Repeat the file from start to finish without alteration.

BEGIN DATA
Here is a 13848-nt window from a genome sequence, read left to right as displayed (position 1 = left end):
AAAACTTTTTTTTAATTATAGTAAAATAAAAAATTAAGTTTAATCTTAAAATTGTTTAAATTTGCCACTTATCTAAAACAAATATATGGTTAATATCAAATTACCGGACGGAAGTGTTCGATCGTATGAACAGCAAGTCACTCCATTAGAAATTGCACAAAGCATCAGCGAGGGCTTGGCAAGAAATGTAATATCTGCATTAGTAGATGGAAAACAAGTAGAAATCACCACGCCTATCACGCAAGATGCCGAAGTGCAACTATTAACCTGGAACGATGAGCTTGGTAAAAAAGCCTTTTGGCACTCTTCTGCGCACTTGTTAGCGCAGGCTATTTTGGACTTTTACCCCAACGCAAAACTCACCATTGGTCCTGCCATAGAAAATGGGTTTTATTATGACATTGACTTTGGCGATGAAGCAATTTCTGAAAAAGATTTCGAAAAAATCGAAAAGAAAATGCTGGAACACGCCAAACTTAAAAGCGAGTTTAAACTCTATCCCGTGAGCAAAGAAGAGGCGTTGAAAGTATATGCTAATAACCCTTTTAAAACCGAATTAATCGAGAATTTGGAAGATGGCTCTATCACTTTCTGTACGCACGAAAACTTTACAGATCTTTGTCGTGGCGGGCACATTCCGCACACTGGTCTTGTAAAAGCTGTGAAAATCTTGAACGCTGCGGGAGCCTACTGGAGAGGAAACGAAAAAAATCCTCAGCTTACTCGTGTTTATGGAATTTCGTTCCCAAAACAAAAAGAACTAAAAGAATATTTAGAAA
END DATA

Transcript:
Here is a 13848-nt window from a genome sequence, read left to right as displayed (position 1 = left end):
AAAACTTTTTTTTAATTATAGTAAAATAAAAAATTAAGTTTAATCTTAAAATTGTTTAAATTTGCCACTTATCTAAAACAAATATATGGTTAATATCAAATTACCGGACGGAAGTGTTCGATCGTATGAACAGCAAGTCACTCCATTAGAAATTGCACAAAGCATCAGCGAGGGCTTGGCAAGAAATGTAATATCTGCATTAGTAGATGGAAAACAAGTAGAAATCACCACGCCTATCACGCAAGATGCCGAAGTGCAACTATTAACCTGGAACGATGAGCTTGGTAAAAAAGCCTTTTGGCACTCTTCTGCGCACTTGTTAGCGCAGGCTATTTTGGACTTTTACCCCAACGCAAAACTCACCATTGGTCCTGCCATAGAAAATGGGTTTTATTATGACATTGACTTTGGCGATGAAGCAATTTCTGAAAAAGATTTCGAAAAAATCGAAAAGAAAATGCTGGAACACGCCAAACTTAAAAGCGAGTTTAAACTCTATCCCGTGAGCAAAGAAGAGGCGTTGAAAGTATATGCTAATAACCCTTTTAAAACCGAATTAATCGAGAATTTGGAAGATGGCTCTATCACTTTCTGTACGCACGAAAACTTTACAGATCTTTGTCGTGGCGGGCACATTCCGCACACTGGTCTTGTAAAAGCTGTGAAAATCTTGAACGCTGCGGGAGCCTACTGGAGAGGAAACGAAAAAAATCCTCAGCTTACTCGTGTTTATGGAATTTCGTTCCCAAAACAAAAAGAACTAAAAGAATATTTAGAAA